The bill, which was passed by the Senate last month and will allow the State to expropriate the private land, must be signed by President Horacio Cartes to come into force.

The Sawhoyamaxa community, of the Exnet ethnicity, was expelled from the land, around 270km northwest of the capital Asunción in the Gran Chaco region, over 20 years ago. In 1991, the community began legal proceedings to reclaim their territory while living in basic settlements on the side of a highway.

The land is currently owned by German rancher Heribert Roedel, who has resisted efforts to negotiate a settlement.

However, in 2006, the Inter-American Commission for Human Rights (IACHR) ruled that the Paraguayan state had violated the rights of the community, ordering the return of their lands by 2009. After more delays, the members of the community moved in to occupy an area of the land in April 2013. Once signed by the president, this bill will allow them to redevelop their community.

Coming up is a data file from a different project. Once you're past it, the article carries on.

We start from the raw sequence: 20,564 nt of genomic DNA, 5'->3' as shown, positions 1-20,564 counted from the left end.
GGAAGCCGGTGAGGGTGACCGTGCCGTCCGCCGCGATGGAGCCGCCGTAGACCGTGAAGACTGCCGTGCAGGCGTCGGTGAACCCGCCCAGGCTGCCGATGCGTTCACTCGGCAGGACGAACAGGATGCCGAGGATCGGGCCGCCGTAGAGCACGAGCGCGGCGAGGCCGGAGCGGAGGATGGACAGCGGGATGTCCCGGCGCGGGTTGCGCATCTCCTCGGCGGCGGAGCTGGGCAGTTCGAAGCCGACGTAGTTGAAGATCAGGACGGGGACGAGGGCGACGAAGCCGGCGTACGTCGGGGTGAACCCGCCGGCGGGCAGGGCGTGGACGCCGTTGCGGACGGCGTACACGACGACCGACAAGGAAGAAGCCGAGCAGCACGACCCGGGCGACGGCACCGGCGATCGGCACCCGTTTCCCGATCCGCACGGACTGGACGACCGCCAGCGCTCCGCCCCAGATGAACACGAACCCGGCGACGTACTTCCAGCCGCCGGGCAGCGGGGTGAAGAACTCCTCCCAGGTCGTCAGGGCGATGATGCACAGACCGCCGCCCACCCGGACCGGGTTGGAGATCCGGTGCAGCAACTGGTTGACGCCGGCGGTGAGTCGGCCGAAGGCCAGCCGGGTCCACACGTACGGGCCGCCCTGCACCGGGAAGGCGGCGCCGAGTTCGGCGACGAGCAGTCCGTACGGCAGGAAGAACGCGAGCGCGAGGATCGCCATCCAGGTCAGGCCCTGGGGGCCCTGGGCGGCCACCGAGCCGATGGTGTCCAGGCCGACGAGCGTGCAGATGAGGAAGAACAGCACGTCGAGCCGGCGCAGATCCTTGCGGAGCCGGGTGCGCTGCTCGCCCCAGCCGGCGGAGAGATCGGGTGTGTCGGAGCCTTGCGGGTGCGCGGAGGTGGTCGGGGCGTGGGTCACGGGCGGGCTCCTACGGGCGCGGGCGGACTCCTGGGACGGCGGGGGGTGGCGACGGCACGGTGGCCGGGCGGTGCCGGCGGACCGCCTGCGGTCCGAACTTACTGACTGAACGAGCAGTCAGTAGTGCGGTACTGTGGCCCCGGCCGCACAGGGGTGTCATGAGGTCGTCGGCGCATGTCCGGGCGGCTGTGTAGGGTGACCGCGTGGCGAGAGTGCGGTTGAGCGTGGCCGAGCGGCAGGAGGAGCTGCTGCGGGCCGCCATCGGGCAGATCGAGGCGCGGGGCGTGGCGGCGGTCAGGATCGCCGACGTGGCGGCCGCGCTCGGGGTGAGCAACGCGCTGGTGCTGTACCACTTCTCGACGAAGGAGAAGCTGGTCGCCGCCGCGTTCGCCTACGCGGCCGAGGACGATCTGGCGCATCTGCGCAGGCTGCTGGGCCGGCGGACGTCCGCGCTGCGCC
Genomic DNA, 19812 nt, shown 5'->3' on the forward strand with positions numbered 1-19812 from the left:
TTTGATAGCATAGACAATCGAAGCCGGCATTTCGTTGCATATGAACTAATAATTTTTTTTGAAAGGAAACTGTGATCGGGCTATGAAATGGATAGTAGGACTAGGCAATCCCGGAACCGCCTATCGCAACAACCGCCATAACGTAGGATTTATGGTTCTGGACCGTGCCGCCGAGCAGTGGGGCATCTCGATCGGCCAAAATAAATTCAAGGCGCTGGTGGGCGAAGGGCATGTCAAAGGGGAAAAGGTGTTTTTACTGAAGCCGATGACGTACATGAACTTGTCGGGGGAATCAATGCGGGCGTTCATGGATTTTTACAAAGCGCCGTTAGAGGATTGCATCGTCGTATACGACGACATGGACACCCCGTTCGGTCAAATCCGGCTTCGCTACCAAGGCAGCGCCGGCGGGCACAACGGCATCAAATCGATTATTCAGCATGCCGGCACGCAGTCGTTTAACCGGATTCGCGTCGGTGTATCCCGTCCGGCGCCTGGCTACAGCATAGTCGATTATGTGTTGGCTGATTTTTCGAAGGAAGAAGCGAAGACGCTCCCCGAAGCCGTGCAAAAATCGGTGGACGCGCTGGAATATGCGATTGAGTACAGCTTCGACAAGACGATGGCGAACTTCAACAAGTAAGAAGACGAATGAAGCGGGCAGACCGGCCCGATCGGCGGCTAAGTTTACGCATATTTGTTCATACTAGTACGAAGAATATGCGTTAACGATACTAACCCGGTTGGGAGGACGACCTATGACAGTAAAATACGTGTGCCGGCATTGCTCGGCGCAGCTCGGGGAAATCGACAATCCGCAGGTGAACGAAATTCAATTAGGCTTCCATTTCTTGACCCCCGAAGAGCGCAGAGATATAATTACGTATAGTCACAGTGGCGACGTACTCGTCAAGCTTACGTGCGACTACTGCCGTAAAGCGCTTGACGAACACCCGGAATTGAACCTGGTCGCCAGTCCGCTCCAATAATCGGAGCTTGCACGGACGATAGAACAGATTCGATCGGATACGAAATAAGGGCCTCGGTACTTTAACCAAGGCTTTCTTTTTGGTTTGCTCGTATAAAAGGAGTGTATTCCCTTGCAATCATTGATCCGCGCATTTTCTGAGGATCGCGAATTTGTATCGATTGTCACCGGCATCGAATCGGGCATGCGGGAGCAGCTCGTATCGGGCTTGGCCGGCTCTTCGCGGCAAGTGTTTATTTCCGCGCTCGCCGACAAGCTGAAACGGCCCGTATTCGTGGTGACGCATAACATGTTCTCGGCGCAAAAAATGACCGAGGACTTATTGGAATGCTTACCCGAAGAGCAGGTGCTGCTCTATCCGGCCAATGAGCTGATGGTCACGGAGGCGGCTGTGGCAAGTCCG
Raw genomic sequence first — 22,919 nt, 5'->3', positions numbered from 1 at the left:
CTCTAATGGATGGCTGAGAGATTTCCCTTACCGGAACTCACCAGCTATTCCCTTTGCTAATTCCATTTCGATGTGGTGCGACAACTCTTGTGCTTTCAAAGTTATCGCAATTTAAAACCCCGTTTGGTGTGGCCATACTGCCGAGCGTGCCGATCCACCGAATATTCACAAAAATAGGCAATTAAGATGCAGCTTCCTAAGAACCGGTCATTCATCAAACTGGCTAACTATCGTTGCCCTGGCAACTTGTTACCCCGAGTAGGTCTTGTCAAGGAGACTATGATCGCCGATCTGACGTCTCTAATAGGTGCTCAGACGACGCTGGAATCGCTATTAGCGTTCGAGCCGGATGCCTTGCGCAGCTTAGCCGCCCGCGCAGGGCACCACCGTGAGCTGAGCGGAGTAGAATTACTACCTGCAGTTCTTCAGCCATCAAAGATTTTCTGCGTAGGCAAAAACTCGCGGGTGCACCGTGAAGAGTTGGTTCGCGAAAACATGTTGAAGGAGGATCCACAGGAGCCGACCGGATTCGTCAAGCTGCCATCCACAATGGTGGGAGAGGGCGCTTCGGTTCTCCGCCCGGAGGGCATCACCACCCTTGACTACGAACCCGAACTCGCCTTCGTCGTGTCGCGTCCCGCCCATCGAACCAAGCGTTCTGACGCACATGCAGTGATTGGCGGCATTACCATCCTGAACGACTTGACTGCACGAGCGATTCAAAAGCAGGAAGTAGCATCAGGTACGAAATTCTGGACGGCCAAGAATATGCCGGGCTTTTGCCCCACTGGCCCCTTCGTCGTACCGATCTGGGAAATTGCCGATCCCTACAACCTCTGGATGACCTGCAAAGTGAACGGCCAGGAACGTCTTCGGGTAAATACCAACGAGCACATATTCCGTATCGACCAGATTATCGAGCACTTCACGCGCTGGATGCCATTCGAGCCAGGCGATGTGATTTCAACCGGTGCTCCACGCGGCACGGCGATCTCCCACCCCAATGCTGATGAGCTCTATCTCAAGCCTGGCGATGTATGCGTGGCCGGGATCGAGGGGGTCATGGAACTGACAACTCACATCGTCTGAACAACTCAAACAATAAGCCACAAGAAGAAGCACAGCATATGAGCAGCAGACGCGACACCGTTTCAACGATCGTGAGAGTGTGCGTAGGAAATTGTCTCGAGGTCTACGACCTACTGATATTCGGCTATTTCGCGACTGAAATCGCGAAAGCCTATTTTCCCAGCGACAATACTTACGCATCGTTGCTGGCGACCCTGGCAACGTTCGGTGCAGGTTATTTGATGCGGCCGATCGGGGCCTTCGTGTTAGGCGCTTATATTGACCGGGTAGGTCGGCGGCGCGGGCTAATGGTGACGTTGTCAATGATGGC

One of the leaders of the community, Leonardo González, urged President Cartes to sign the bill quickly “because it is a just claim after 23 years living on the side of the highway without access [to the land].”

As the bill was sanctioned, legislator for the Partido Colorado Walter Harms said it “resolves a historic debt of the state.”

 

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Brazil: Another Indigenous Leader Shot in Mato Grosso do Sul


The burned remains of Paulino's car after December's attack (photo via MIC)

The burned remains of Paulino’s car after December’s attack (photo via CIMI)

Indigenous leader and activist Paulino da Silva Terena was shot yesterday outside his home in Miranda, in the Brazilian state of Mato Grosso do Sul. Paulino, a leading figure in the struggle to reclaim the indigenous Pillad Rebuá land, was hit twice in the leg, and is recovering after being released from hospital.